Mishima Daruma and Festival

- for 大山祇神 Oyamatsumi see below

Daruma from Mishima Shrine

In the form of the God of Good Luck, Ebisu.
Ebisu is the main deity venerated at Mishima Shrine.


This kind of papermachee doll is not produced any more.

. Ebisu えびす 恵比寿 .


The Great Shrine at Mishima
三嶋大社、三島大社 Mishima Taisha

It is not clear exactly when and by whom the Shrine was founded , though it seems to have already existed in the Nara Period (710-794). Records indicate that the 55th Emperor Montoku (827-856) conferred an official rank on the Shrine in 850 and the 56th Emperor Seiwa (850-880) upgraded the rank in 859. At one point, it held the No. 1 position of the shrine list in the Izu Peninsula and it still retains the status as the most authoritative in the area.

In the Edo Period (1603-1868), Mishima became an important post-town of the 503-kilometer-long Tokaido Highroad connecting Tokyo to Kyoto. Travellers who were to go over or came down from the 15-kilometer-long steep Hakone mountains usually stayed in Mishima, and the Mishima post-town prospered with a horde of tour groups. Under the Tokugawa Shogunate rule, Daimyo, or feudal lord, of each prefecture had to live one year in Tokyo and the next in his home prefecture leaving his family in Tokyo as hostage.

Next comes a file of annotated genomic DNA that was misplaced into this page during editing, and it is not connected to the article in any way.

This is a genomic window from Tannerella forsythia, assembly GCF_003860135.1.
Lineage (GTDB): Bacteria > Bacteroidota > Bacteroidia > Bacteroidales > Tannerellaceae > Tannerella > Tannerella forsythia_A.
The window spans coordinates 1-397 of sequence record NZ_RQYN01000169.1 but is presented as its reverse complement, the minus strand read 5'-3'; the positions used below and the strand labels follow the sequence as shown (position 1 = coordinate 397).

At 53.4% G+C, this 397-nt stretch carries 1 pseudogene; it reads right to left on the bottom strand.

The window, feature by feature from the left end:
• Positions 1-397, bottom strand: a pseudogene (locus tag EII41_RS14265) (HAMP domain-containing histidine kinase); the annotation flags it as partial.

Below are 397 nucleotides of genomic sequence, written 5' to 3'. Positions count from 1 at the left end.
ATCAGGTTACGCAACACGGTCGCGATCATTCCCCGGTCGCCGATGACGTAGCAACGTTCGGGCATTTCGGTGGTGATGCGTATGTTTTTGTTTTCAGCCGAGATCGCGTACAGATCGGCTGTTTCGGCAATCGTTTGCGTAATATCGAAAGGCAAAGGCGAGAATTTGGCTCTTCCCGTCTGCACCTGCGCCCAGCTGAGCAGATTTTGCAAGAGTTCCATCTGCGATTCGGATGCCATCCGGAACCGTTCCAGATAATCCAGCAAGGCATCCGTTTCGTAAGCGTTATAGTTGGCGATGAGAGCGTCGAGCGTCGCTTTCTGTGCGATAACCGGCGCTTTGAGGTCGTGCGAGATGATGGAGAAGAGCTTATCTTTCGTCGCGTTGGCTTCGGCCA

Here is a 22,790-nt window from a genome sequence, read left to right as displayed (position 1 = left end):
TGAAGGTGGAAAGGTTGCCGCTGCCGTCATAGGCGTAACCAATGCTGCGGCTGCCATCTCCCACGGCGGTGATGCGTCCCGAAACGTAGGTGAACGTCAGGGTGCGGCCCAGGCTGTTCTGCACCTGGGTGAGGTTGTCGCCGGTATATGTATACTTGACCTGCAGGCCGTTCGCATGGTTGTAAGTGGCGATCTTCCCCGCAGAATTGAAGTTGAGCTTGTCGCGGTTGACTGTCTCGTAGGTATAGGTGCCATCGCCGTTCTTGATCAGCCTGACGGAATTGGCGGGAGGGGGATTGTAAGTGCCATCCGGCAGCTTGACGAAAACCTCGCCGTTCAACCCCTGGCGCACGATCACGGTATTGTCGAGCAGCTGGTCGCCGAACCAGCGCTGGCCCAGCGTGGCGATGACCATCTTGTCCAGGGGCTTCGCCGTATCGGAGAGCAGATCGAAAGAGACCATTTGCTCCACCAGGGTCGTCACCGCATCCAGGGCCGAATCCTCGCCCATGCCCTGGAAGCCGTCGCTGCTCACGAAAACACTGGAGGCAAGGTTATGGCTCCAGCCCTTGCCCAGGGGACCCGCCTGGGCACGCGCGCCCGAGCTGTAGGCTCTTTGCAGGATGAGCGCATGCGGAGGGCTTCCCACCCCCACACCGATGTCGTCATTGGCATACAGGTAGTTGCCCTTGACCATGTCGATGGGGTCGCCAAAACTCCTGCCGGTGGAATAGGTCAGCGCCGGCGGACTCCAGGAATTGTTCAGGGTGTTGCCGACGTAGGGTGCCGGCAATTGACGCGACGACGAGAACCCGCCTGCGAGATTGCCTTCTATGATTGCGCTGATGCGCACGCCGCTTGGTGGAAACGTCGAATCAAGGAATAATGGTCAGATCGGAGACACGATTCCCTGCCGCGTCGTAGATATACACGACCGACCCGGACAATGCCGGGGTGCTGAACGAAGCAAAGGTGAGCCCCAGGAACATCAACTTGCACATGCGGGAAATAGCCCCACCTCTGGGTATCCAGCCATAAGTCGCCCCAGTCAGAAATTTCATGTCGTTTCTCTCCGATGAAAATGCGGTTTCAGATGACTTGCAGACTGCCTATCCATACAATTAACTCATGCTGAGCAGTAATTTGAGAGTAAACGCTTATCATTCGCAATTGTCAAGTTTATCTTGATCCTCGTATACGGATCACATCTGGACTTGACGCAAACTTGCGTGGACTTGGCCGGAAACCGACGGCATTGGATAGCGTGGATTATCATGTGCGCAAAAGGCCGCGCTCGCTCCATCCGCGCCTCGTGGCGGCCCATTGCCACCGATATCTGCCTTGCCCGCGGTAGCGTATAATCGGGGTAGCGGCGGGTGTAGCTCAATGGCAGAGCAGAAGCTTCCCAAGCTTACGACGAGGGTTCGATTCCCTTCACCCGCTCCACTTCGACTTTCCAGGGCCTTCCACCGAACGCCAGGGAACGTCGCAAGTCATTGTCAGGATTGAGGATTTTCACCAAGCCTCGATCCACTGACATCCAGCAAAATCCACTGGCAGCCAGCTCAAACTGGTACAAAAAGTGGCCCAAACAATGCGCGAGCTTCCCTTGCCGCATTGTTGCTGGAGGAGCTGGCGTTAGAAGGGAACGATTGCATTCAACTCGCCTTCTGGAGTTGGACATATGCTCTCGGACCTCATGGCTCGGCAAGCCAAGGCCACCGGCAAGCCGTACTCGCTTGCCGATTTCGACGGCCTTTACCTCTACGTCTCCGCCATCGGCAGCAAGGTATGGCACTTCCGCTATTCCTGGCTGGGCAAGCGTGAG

On the occasion that a Daimyo went up to Tokyo or came back home for the alternate-year residence system, an entourage of more than 100 men followed him, making a long line of procession. This system helped develop traffic flows throughout Japan and the Tokaido Highroad was the busiest one. (Daimyo's travel was so gorgeous that even today, travelling in a very expensive way is dubbed "Daimyo travel.")